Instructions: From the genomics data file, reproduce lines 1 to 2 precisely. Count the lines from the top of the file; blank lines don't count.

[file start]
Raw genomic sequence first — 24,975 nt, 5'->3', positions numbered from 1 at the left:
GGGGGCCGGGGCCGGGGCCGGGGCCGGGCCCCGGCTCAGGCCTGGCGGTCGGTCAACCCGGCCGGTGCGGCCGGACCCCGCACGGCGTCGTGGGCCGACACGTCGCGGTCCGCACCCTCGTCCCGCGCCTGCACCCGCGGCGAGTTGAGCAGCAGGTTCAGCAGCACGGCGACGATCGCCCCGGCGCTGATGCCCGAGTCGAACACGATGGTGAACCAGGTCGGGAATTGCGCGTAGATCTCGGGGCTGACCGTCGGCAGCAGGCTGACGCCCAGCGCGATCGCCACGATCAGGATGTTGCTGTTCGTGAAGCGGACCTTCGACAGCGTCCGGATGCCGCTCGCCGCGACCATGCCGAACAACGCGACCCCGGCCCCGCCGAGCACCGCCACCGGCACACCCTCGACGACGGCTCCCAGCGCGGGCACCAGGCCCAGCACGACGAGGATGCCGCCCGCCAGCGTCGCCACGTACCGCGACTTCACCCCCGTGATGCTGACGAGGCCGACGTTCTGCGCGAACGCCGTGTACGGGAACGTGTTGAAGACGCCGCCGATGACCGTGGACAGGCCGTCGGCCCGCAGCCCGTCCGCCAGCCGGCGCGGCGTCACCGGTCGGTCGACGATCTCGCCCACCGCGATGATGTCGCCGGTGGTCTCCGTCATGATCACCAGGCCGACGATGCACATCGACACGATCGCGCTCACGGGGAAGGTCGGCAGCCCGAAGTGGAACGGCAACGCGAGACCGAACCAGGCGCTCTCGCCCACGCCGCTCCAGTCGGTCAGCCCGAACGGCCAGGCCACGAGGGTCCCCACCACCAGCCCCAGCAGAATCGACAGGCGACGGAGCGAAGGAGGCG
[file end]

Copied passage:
Raw genomic sequence first — 24,975 nt, 5'->3', positions numbered from 1 at the left:
GGGGGCCGGGGCCGGGGCCGGGGCCGGGCCCCGGCTCAGGCCTGGCGGTCGGTCAACCCGGCCGGTGCGGCCGGACCCCGCACGGCGTCGTGGGCCGACACGTCGCGGTCCGCACCCTCGTCCCGCGCCTGCACCCGCGGCGAGTTGAGCAGCAGGTTCAGCAGCACGGCGACGATCGCCCCGGCGCTGATGCCCGAGTCGAACACGATGGTGAACCAGGTCGGGAATTGCGCGTAGATCTCGGGGCTGACCGTCGGCAGCAGGCTGACGCCCAGCGCGATCGCCACGATCAGGATGTTGCTGTTCGTGAAGCGGACCTTCGACAGCGTCCGGATGCCGCTCGCCGCGACCATGCCGAACAACGCGACCCCGGCCCCGCCGAGCACCGCCACCGGCACACCCTCGACGACGGCTCCCAGCGCGGGCACCAGGCCCAGCACGACGAGGATGCCGCCCGCCAGCGTCGCCACGTACCGCGACTTCACCCCCGTGATGCTGACGAGGCCGACGTTCTGCGCGAACGCCGTGTACGGGAACGTGTTGAAGACGCCGCCGATGACCGTGGACAGGCCGTCGGCCCGCAGCCCGTCCGCCAGCCGGCGCGGCGTCACCGGTCGGTCGACGATCTCGCCCACCGCGATGATGTCGCCGGTGGTCTCCGTCATGATCACCAGGCCGACGATGCACATCGACACGATCGCGCTCACGGGGAAGGTCGGCAGCCCGAAGTGGAACGGCAACGCGAGACCGAACCAGGCGCTCTCGCCCACGCCGCTCCAGTCGGTCAGCCCGAACGGCCAGGCCACGAGGGTCCCCACCACCAGCCCCAGCAGAATCGACAGGCGACGGAGCGAAGGAGGCG